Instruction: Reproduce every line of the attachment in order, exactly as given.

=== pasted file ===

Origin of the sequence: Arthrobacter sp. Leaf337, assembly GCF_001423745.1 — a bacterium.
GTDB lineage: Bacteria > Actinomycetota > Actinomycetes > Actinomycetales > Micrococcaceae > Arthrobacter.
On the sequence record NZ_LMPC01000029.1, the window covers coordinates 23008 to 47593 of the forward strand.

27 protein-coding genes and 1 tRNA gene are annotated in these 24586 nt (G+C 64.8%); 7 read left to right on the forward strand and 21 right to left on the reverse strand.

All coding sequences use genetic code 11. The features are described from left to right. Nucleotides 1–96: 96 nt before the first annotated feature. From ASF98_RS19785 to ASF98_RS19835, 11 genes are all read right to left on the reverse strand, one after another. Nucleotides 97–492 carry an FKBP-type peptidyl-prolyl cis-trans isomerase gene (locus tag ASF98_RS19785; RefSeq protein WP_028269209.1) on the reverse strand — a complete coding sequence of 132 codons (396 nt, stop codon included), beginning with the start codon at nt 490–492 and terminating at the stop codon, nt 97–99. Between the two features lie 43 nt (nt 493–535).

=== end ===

Origin of the sequence: Arthrobacter sp. Leaf337, assembly GCF_001423745.1 — a bacterium.
GTDB lineage: Bacteria > Actinomycetota > Actinomycetes > Actinomycetales > Micrococcaceae > Arthrobacter.
On the sequence record NZ_LMPC01000029.1, the window covers coordinates 23008 to 47593 of the forward strand.

27 protein-coding genes and 1 tRNA gene are annotated in these 24586 nt (G+C 64.8%); 7 read left to right on the forward strand and 21 right to left on the reverse strand.

All coding sequences use genetic code 11. The features are described from left to right. Nucleotides 1–96: 96 nt before the first annotated feature. From ASF98_RS19785 to ASF98_RS19835, 11 genes are all read right to left on the reverse strand, one after another. Nucleotides 97–492 carry an FKBP-type peptidyl-prolyl cis-trans isomerase gene (locus tag ASF98_RS19785; RefSeq protein WP_028269209.1) on the reverse strand — a complete coding sequence of 132 codons (396 nt, stop codon included), beginning with the start codon at nt 490–492 and terminating at the stop codon, nt 97–99. Between the two features lie 43 nt (nt 493–535).